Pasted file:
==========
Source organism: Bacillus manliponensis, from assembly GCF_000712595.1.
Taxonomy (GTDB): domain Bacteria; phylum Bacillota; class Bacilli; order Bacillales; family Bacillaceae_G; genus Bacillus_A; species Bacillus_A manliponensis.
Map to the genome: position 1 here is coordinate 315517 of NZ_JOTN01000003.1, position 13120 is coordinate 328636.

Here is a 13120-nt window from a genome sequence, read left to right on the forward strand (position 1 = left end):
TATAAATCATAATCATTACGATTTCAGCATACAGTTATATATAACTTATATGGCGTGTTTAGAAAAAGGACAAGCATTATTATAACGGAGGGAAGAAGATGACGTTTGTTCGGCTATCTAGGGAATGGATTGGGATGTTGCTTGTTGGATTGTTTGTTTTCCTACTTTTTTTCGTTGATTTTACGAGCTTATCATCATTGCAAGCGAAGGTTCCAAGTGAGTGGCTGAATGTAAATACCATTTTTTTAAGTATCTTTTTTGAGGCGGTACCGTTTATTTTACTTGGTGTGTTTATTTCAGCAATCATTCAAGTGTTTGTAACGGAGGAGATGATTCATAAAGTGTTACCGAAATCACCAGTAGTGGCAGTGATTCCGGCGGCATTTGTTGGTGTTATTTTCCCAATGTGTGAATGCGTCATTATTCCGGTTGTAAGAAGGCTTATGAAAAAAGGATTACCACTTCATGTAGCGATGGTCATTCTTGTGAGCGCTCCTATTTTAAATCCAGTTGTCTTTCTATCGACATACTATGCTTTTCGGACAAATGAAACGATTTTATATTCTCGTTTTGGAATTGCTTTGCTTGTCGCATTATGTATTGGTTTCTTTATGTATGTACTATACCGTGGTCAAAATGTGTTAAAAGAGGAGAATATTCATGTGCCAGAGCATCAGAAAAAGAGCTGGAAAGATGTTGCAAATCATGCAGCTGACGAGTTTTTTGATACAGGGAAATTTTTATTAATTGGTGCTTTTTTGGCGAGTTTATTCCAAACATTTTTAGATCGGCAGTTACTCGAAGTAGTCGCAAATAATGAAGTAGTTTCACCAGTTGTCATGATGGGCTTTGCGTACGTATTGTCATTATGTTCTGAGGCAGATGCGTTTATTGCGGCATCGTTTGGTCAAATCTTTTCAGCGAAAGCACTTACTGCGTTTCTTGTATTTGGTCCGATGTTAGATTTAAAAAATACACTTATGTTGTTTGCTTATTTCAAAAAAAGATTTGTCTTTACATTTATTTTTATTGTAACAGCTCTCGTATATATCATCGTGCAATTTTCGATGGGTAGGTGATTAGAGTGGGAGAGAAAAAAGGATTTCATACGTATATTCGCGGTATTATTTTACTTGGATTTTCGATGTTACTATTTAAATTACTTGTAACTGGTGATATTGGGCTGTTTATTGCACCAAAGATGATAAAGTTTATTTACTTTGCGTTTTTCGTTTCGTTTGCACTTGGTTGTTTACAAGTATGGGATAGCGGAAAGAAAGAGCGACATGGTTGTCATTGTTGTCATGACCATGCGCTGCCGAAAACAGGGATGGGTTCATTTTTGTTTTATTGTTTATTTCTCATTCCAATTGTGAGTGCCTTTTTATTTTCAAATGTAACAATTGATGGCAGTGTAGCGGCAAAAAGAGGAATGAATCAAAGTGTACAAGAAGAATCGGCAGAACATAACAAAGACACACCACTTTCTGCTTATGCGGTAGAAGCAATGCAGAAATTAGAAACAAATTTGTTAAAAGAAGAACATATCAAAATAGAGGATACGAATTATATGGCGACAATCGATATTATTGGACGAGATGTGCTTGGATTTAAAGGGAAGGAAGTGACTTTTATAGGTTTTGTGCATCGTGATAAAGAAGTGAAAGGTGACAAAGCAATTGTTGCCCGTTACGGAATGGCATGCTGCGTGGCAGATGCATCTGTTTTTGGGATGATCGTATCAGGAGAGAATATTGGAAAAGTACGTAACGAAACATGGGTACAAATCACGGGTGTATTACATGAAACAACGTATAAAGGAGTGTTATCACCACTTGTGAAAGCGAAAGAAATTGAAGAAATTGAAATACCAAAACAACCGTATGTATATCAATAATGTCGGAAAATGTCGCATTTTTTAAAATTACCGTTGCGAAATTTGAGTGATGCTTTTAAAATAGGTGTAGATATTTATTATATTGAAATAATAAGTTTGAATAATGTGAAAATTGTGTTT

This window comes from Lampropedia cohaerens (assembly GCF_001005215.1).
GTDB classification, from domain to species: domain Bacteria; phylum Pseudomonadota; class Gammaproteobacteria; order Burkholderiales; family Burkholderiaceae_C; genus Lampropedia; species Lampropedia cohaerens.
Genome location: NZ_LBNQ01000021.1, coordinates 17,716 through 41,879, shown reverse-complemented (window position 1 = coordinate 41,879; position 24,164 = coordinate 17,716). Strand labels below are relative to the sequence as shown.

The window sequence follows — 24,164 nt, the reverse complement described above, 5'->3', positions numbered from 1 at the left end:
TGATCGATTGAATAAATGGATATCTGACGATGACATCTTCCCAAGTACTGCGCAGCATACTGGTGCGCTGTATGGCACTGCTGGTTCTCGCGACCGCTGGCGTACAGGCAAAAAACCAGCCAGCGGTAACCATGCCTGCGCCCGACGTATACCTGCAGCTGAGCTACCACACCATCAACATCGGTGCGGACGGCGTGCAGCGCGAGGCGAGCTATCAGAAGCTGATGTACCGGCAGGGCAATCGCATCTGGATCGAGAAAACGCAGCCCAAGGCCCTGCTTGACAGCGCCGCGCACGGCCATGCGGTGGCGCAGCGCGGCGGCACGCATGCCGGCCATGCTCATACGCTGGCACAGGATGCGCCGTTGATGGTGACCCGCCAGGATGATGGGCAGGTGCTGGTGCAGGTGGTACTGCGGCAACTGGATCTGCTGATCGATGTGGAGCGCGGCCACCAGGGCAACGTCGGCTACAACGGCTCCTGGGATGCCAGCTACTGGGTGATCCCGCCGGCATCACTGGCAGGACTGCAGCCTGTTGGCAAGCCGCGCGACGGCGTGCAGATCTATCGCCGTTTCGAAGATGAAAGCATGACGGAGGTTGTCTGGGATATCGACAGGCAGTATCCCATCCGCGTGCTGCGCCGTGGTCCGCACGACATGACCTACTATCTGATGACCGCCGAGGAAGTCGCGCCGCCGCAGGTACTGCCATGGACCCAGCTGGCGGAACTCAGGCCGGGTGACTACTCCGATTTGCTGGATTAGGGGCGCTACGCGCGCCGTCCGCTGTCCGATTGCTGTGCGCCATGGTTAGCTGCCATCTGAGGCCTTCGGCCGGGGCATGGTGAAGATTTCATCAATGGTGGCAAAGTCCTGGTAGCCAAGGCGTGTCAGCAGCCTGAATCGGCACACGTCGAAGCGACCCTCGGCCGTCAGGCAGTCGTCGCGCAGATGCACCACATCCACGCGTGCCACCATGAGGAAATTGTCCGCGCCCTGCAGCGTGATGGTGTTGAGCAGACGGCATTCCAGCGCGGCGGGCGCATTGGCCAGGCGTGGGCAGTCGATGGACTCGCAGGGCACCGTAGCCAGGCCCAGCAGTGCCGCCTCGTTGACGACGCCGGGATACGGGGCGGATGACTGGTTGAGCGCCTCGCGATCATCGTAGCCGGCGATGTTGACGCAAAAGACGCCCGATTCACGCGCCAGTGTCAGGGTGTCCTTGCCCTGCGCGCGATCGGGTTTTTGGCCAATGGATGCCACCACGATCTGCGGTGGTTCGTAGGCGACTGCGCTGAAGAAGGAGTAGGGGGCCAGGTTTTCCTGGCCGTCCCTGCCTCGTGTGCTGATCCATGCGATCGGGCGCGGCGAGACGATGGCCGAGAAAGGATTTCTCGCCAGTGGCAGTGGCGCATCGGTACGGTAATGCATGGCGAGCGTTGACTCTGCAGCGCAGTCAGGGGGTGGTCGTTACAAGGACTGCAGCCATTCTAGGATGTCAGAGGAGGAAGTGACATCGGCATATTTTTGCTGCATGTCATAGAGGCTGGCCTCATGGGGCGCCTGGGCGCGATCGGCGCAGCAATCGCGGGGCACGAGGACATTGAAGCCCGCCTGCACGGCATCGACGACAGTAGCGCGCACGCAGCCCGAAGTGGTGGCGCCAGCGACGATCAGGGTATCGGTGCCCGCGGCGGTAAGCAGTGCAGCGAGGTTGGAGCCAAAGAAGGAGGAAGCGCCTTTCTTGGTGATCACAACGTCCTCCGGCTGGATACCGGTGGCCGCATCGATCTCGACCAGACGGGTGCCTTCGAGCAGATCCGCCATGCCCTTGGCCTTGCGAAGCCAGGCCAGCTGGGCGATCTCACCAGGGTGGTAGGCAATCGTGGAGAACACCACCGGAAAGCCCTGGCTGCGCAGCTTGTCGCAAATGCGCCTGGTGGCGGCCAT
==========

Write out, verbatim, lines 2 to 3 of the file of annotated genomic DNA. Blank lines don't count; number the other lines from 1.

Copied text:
Taxonomy (GTDB): domain Bacteria; phylum Bacillota; class Bacilli; order Bacillales; family Bacillaceae_G; genus Bacillus_A; species Bacillus_A manliponensis.
Map to the genome: position 1 here is coordinate 315517 of NZ_JOTN01000003.1, position 13120 is coordinate 328636.